Kenya: Evicted Families Sleeping On Cold Floors in Schools

Evicted people (file photo).

Hundreds of families evicted by Tana and Athi Rivers Development Authority (Tarda) from their homes in Makima, Embu County are now being accommodated in public schools as they ponder their next move.

The families, who were evicted by police from a disputed land over the weekend, are sleeping on cold floor at Ndunguni, Muthithu and Mwanyani primary schools in Mbeere South.

The learning institutions do not have water and sufficient toilets. The families appealed for food donations from well-wishers.

"Life is difficult. Please assist us before we starve to death," said Ms Elizabeth Muoki.

Mbeere South MP Geoffrey King'ang'i said the families are grappling with a dire situation amid the Covid-19 pandemic.

"They are living in crowded classrooms and they can easily be hit by the pandemic if urgent measures are not taken. They have no masks, sanitisers and water for washing hands," he said.

Rendered homeless

The MP observed that the families need materials to rebuild their houses, which were demolished by police.

"I talked to Interior Cabinet Secretary Fred Matiang'i and his Principal Secretary Karanja Kibicho and they assured me that the affected families will be resettled in their former homes," he told the Nation.

The families were rendered homeless on Saturday. Heavily armed police descended on Ndunguni,Twanyonyi,Muthithu, Kituneni,Nunga and Mwanyani villages, accusing the residents of encroaching on 66,000 acres of land belonging to Tarda.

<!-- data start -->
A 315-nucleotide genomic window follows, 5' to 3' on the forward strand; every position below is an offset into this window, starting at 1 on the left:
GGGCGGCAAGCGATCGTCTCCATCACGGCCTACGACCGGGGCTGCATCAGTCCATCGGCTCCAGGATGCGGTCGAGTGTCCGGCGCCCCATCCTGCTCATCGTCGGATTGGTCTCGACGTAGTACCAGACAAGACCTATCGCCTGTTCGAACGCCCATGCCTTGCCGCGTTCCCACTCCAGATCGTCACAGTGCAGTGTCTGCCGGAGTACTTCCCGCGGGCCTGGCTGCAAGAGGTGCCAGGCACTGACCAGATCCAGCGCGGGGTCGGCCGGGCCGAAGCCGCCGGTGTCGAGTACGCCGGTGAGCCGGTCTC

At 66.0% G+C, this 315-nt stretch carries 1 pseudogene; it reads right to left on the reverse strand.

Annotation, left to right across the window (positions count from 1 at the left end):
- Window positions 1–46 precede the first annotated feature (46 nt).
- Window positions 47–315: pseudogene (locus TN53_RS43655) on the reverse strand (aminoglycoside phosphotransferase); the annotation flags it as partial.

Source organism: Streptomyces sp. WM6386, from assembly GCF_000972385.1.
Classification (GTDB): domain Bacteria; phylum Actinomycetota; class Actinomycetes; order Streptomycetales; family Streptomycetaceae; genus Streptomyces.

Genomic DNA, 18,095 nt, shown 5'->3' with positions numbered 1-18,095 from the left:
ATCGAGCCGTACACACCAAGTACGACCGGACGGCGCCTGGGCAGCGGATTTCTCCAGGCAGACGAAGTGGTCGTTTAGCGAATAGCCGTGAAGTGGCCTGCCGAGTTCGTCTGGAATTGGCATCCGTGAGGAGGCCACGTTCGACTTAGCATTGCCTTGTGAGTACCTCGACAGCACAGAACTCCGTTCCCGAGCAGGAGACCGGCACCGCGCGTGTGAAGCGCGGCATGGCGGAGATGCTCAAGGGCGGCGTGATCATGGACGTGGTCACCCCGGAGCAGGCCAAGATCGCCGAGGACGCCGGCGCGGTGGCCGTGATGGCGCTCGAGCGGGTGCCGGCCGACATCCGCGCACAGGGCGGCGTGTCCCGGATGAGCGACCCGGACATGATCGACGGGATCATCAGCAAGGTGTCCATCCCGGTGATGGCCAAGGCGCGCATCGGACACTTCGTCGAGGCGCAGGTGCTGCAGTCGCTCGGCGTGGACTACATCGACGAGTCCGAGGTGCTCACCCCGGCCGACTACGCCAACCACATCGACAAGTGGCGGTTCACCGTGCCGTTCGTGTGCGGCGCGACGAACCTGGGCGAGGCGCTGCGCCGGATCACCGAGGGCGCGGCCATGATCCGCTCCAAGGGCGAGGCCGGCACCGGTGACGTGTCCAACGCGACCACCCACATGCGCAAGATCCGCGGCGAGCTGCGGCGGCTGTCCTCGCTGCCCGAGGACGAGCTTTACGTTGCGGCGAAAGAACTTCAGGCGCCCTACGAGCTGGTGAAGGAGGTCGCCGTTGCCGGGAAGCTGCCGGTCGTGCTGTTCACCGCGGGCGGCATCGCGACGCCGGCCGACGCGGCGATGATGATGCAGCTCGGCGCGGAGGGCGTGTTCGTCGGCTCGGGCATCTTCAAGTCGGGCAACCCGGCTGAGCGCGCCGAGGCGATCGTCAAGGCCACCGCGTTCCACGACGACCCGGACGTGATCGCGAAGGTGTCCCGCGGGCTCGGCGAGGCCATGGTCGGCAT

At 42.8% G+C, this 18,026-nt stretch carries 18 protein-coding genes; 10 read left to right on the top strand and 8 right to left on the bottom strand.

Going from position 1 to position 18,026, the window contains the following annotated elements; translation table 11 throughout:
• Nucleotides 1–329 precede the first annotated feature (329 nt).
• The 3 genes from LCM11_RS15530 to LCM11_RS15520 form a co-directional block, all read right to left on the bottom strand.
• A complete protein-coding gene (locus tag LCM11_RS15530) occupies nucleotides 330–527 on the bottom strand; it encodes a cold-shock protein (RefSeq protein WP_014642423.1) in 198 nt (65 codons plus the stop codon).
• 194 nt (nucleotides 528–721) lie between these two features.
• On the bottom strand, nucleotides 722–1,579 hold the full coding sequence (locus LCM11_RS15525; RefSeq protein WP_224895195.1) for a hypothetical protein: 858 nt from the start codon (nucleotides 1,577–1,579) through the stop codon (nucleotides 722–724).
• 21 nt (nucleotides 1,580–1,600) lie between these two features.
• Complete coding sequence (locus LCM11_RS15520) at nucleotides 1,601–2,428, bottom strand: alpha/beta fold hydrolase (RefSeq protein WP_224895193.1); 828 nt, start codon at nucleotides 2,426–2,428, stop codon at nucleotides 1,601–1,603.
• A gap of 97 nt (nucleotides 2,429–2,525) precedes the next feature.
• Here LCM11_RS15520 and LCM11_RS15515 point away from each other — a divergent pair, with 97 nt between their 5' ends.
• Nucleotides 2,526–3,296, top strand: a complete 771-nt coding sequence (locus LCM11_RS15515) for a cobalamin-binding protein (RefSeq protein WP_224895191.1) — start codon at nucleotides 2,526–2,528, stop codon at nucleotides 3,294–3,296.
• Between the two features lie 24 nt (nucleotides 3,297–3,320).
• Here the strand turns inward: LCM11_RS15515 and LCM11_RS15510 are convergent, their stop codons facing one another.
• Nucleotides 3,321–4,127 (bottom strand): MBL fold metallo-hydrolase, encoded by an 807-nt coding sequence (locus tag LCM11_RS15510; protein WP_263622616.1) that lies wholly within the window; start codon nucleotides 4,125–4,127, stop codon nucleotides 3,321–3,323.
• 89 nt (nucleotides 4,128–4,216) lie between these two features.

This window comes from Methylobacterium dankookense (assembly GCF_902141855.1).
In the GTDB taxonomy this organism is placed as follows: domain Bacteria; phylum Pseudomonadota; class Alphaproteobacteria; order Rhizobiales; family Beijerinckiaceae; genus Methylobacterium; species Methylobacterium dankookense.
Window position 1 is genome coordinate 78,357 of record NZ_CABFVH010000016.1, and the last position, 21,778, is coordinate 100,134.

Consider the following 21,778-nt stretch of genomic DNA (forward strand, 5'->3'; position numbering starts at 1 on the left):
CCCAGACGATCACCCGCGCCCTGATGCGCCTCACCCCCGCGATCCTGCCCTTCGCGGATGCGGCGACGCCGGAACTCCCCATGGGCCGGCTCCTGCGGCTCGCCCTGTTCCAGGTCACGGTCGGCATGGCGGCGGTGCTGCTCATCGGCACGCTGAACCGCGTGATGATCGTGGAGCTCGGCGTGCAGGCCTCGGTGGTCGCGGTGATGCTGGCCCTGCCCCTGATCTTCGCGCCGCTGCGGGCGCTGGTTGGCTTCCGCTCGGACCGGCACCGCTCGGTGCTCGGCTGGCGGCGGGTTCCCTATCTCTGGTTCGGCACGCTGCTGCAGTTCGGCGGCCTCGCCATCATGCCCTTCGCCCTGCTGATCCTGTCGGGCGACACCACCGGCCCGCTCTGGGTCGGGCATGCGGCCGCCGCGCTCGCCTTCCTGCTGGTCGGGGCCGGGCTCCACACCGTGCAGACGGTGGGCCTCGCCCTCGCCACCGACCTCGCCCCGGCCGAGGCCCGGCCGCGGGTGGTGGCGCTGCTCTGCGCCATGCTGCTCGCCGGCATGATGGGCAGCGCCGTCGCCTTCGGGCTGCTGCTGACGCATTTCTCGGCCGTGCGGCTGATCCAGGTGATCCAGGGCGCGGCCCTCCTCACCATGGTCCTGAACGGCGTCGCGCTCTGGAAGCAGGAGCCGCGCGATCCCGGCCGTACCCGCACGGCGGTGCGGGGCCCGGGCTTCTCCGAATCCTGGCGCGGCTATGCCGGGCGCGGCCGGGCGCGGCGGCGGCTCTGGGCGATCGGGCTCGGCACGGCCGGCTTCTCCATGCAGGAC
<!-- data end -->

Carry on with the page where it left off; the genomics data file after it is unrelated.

During the operation, one person was shot and seriously injured while Mr King'ang'i and nine journalists who were covering the eviction exercise were arrested and locked up at Matuu police station in the neighbouring Machakos County for questioning.

Mbeere South Sub-County police boss Gregory Mutiso said investigations have been launched following reports that some people were assaulted by law enforcers.

Property destroyed

Property worth millions of shillings was destroyed during the evictions.

The police said they were enforcing a court order that had been obtained by Tarda to evict the residents, who had been living and growing crops along the Masinga and Kiambere dams.

Tarda farm manager Ronald Makenzie said the land was acquired in 1974 for the construction of Masinga dam but thereafter the residents invaded and started utilising it unlawfully.

Mr Makenzie said after many years of the legal tussle, the Embu Land and Environment Court ruled in favour of the Authority and issued an eviction order. But the residents noted that they settled on the land decades ago and will never leave.

They claimed highly influential personalities who want to grab the land were behind the evictions. However, Mr Makenzie dismissed this as propaganda.

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